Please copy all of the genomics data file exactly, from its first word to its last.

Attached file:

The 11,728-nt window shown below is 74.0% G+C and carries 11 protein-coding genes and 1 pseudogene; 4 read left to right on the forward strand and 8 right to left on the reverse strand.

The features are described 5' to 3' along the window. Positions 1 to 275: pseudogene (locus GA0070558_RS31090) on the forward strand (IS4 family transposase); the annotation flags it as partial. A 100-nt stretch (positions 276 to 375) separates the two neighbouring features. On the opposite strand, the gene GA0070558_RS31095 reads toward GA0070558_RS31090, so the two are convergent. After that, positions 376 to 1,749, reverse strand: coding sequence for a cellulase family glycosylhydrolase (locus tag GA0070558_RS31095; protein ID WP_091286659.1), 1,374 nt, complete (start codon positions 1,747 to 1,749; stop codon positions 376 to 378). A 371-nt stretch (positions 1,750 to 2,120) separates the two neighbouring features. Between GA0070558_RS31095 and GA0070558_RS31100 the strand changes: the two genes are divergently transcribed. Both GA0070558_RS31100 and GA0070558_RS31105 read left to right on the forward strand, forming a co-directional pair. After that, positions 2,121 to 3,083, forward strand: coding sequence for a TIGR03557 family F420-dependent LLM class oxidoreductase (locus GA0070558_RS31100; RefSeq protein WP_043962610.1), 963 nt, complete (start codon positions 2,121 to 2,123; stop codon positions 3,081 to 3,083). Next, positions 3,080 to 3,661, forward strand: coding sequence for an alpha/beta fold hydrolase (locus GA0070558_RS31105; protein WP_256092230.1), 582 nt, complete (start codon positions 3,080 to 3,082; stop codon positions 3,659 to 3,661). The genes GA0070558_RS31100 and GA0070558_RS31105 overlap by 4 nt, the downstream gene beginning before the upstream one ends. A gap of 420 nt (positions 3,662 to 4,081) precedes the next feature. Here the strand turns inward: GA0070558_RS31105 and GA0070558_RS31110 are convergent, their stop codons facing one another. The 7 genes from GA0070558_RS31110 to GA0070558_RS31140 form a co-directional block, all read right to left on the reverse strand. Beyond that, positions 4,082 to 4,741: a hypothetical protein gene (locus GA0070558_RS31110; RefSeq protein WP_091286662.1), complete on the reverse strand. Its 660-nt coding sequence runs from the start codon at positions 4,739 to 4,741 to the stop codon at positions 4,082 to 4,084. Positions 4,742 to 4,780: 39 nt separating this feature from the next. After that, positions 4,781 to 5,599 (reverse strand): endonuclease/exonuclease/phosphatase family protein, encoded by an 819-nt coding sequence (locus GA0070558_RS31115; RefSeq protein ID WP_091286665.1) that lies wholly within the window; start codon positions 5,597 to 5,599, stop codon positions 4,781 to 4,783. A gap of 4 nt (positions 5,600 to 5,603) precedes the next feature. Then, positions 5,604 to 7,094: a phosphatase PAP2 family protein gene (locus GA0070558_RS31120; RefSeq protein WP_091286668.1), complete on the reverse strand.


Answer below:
The 11,728-nt window shown below is 74.0% G+C and carries 11 protein-coding genes and 1 pseudogene; 4 read left to right on the forward strand and 8 right to left on the reverse strand.

The features are described 5' to 3' along the window. Positions 1 to 275: pseudogene (locus GA0070558_RS31090) on the forward strand (IS4 family transposase); the annotation flags it as partial. A 100-nt stretch (positions 276 to 375) separates the two neighbouring features. On the opposite strand, the gene GA0070558_RS31095 reads toward GA0070558_RS31090, so the two are convergent. After that, positions 376 to 1,749, reverse strand: coding sequence for a cellulase family glycosylhydrolase (locus tag GA0070558_RS31095; protein ID WP_091286659.1), 1,374 nt, complete (start codon positions 1,747 to 1,749; stop codon positions 376 to 378). A 371-nt stretch (positions 1,750 to 2,120) separates the two neighbouring features. Between GA0070558_RS31095 and GA0070558_RS31100 the strand changes: the two genes are divergently transcribed. Both GA0070558_RS31100 and GA0070558_RS31105 read left to right on the forward strand, forming a co-directional pair. After that, positions 2,121 to 3,083, forward strand: coding sequence for a TIGR03557 family F420-dependent LLM class oxidoreductase (locus GA0070558_RS31100; RefSeq protein WP_043962610.1), 963 nt, complete (start codon positions 2,121 to 2,123; stop codon positions 3,081 to 3,083). Next, positions 3,080 to 3,661, forward strand: coding sequence for an alpha/beta fold hydrolase (locus GA0070558_RS31105; protein WP_256092230.1), 582 nt, complete (start codon positions 3,080 to 3,082; stop codon positions 3,659 to 3,661). The genes GA0070558_RS31100 and GA0070558_RS31105 overlap by 4 nt, the downstream gene beginning before the upstream one ends. A gap of 420 nt (positions 3,662 to 4,081) precedes the next feature. Here the strand turns inward: GA0070558_RS31105 and GA0070558_RS31110 are convergent, their stop codons facing one another. The 7 genes from GA0070558_RS31110 to GA0070558_RS31140 form a co-directional block, all read right to left on the reverse strand. Beyond that, positions 4,082 to 4,741: a hypothetical protein gene (locus GA0070558_RS31110; RefSeq protein WP_091286662.1), complete on the reverse strand. Its 660-nt coding sequence runs from the start codon at positions 4,739 to 4,741 to the stop codon at positions 4,082 to 4,084. Positions 4,742 to 4,780: 39 nt separating this feature from the next. After that, positions 4,781 to 5,599 (reverse strand): endonuclease/exonuclease/phosphatase family protein, encoded by an 819-nt coding sequence (locus GA0070558_RS31115; RefSeq protein ID WP_091286665.1) that lies wholly within the window; start codon positions 5,597 to 5,599, stop codon positions 4,781 to 4,783. A gap of 4 nt (positions 5,600 to 5,603) precedes the next feature. Then, positions 5,604 to 7,094: a phosphatase PAP2 family protein gene (locus GA0070558_RS31120; RefSeq protein WP_091286668.1), complete on the reverse strand.